We collected 127 tumor specimens, including NSCLC tissues and paired nontumor portions (32 cases; with >5 cm distance from the primary tumor’s edge), from patients (average age: 60 years) who underwent surgery at the First Affiliated Hospital of China Medical University from 2005 to 2014 after obtaining written informed consent from them and with the approval of the Institute Research Ethics Committee (No 2015 [LS]023, China Medical University). All tumor specimens were from the surgical resection. None of the patients had received chemotherapy or radiotherapy before tumor excision. According to the 2015 World Health Organization classification criteria of lung cancer,18 73 cases presented with adenocarcinoma and 54 cases presented with squamous cell carcinoma. According to the International Union of Cancer TNM staging standards in 2010,19 99 cases were in Phases I and II, whereas 28 cases were in Phase III.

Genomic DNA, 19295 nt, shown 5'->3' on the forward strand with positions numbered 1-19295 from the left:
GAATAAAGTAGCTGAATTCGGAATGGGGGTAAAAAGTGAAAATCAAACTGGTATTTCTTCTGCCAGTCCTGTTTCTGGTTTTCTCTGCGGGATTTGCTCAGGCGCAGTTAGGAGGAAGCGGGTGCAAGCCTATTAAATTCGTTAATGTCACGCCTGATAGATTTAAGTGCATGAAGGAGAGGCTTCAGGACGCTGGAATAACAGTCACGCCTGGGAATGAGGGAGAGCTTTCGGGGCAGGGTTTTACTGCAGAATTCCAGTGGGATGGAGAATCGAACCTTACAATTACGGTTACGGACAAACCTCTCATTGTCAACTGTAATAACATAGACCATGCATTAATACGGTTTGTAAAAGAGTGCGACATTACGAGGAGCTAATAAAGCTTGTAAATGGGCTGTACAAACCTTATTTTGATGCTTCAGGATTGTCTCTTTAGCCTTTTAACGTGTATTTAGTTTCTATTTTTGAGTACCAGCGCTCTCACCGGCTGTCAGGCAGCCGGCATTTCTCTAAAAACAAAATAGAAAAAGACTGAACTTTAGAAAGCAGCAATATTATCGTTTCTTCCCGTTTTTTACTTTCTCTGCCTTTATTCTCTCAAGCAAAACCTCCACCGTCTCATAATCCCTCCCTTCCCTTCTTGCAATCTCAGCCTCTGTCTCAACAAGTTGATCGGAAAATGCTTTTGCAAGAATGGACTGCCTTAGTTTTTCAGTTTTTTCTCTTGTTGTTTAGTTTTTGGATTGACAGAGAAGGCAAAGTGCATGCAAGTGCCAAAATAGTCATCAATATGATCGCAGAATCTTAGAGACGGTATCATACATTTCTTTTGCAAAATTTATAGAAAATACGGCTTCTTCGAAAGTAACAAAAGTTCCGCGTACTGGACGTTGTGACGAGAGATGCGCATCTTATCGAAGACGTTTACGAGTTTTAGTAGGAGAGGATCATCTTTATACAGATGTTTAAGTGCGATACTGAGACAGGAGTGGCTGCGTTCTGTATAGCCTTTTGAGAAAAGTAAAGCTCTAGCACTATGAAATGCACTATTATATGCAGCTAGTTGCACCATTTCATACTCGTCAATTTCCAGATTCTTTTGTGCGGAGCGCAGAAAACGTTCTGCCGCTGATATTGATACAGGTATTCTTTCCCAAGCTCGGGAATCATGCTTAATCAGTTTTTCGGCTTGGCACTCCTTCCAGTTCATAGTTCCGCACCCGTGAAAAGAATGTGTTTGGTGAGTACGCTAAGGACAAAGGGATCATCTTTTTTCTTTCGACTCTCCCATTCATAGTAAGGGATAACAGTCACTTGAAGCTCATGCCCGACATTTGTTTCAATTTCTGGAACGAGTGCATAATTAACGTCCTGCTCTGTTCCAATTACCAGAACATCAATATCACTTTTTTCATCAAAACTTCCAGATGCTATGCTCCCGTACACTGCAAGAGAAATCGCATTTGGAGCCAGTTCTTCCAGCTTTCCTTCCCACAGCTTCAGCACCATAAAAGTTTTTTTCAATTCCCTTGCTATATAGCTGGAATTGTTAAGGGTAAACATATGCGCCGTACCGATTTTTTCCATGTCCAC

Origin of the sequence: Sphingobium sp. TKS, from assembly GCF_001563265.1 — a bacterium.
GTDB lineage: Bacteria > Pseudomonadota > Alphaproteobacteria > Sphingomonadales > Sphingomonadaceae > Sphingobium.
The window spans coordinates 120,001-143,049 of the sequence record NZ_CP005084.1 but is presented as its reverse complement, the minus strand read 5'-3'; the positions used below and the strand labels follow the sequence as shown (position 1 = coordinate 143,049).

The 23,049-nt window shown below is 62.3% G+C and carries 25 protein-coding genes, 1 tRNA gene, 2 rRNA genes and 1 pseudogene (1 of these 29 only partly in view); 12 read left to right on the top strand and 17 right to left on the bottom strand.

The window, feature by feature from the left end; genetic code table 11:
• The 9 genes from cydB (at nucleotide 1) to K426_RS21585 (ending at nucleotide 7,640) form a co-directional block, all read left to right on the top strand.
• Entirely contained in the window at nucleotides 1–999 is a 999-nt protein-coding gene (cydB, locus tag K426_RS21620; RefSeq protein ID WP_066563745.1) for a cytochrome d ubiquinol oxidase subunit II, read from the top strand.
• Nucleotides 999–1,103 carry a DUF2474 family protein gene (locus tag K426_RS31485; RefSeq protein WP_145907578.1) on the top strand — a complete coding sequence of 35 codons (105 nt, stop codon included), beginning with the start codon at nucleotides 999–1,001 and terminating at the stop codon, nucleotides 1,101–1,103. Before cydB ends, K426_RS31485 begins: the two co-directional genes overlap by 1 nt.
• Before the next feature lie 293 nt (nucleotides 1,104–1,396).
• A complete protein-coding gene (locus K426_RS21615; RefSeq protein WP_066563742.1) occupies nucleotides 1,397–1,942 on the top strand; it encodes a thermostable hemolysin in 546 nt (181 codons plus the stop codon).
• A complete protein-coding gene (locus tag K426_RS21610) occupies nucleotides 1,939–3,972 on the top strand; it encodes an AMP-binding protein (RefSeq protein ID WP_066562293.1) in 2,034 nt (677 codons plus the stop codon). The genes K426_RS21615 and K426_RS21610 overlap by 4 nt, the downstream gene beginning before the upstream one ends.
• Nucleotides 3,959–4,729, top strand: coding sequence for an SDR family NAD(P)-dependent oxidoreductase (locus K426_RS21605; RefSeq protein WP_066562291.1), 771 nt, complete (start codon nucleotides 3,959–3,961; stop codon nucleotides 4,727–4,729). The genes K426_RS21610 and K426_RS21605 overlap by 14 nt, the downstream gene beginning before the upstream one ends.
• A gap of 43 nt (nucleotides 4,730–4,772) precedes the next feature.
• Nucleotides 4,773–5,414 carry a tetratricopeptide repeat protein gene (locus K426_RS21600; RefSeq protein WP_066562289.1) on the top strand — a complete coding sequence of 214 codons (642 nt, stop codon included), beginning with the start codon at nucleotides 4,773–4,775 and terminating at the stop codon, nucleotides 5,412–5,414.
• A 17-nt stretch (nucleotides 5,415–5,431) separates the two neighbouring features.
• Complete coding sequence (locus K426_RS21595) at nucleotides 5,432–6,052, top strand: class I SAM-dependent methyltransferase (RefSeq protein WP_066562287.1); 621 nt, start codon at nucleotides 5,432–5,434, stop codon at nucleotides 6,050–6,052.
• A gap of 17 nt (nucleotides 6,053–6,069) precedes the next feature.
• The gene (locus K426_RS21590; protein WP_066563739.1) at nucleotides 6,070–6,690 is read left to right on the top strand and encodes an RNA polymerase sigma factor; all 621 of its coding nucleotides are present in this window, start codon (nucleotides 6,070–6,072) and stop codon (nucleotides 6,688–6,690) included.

Assays were performed as described previously.20 Briefly, the tissue sections were incubated with WWC3 rabbit polyclonal antibody (HPA039814, 1:200; Sigma-Aldrich Co., St Louis, MO, USA), rabbit monoclonal E-cadherin (3195, 1:200; Cell Signaling Technology, Danvers, MA, USA), rabbit monoclonal N-cadherin (13116, 1:200; Cell Signaling Technology), Snail1 goat polyclonal antibody (ab53519, 1:100; Abcam, Cambridge, MA, USA), and Slug rabbit polyclonal antibody (ab27568, 1:100; Abcam). The intensities of the WWC3, E-cadherin, N-cadherin, Snail1, and Slug stains were scored as follows: 0 (no staining), 1 (weak), 2 (moderate), and 3 (high). Percentage scores were assigned as follows: 1 (1%–25%), 2 (26%–50%), 3 (51%–75%), and 4 (76%–100%). The scores of each tumor sample were multiplied to give a final score of 0–12, and WWC3-positive expression was defined previously.16 For N-cadherin, Snail1, and Slug, tumor samples with scores ≥4 were recognized as positive expression, scores between 1 and 4 were categorized as weak expression, and a score of 0 was considered as negative. The E-cadherin scores were determined by the percentage of membranous positive cells per slide, as in our previous study.21 PBS was used as the negative control.